- Delivering hyper-connected customer experiences with virtual reality (VR): 80%
- Using AI to pre-empt customer demands: 81%
Burton adds, “We’re entering an era of monumental change. Although business leaders harbor contrasting views of the future, they share common ground on the need to transform. Based on the many conversations I have with customers, I believe we’re reaching a pivotal moment in time. Businesses can either grasp the mantle, transform their IT, workforce and security and play a defining role in the future or be left behind.”
- For more information on the quantitative research report, executive summary and infographic, please visit www.delltechnologies.com/realizing2030
- Blog from Jeremy Burton : 3,800 Business Leaders Declare: It’s A Tale of Two Futures
- Additional information on Dell Technologies Realizing 2030 initiative can be found, www.delltechnologies.com/realizing2030
- Find out more about how Dell Technologies is collaboratively solving customers’ biggest challenges by visiting Dell Technologies’ Annual Report to Customers
- Connect with Dell Technologies on Twitter, Facebook, YouTube and LinkedIn
- Tables below show business leaders’ forecasts for the future, and how they are divided about technologies’ upcoming impact on our lives, work and business in general. 2
About the study
The research was commissioned by Dell Technologies and undertaken by Vanson Bourne, an independent research company, completed in June to August 2017 with 3,800 business leaders from mid-size to large enterprises across 17 countries. The respondents were drawn from 12 industries and key functions impacting the customer experience (from business owners to decision-makers in IT, marketing, customer service, R&D and finance, etc.). The research explores the changing relationship between technology and people, emerging technologies’ impact on business and the way we work and how business leaders and CIOs plan to succeed over the next 10 to 15 years.
About Vanson Bourne
Vanson Bourne is an independent specialist in market research for the technology sector. Its reputation for robust and credible research-based analysis is founded upon rigorous research principles and an ability to seek the opinions of senior decision makers across technical and business functions, in all business sectors and all major markets. For more information, visit www.vansonbourne.com.
About Dell Technologies
Dell Technologies is a unique family of businesses that provides the essential infrastructure for organizations to build their digital future, transform IT and protect their most important asset, information. The company services customers of all sizes across 180 countries – ranging from 98 percent of the Fortune 500 to individual consumers – with the industry's most comprehensive and innovative portfolio from the edge to the core to the cloud.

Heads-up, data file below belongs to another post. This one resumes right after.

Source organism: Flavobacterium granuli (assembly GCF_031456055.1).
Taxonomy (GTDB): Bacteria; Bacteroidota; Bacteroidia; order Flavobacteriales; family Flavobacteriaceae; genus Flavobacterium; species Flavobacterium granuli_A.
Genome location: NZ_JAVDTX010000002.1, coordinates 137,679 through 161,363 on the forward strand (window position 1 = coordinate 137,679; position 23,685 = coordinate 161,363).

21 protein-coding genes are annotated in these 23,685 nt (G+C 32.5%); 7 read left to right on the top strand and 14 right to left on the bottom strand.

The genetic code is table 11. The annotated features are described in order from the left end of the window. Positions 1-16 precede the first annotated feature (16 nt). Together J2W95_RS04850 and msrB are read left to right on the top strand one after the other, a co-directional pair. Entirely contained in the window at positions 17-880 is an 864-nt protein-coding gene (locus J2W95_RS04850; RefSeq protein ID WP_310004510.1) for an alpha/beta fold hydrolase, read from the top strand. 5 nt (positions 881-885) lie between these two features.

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1 Business leaders are divided by what the shift into the next era will mean for them, their business and even the world at large.
2 Below tables showcase business leaders’ forecast for the future, and how they are divided about technologies’ upcoming impact on our lives, work and business in general:
Automated systems will free-up our time
People will take care of themselves better with healthcare tracking devices
People will absorb and manage information in completely different ways
Smart machines will work as admins in our lives – connecting our lives to highly personalized goods and services
It will be harder to disconnect from technology
We’ll be more productive by collaborating more
We’ll have more job satisfaction by offloading the tasks that we don’t want to do to intelligent machines
Schools will need to teach how to learn rather than what to learn to prepare students for jobs that don’t exist yet
We’ll learn on the job with AR
Not sure what the next 10-15 years will look like for their industry, let alone their employees
Clear protocols will be need to be established if autonomous machines fail
The more we depend upon technology, the more we’ll have to lose in the event of a cyber-attack
Computers will need to be able to decipher between good and bad commands
We’ll be part of a globally connected, remote workforce
Technology will connect the right person to the right task, at the right time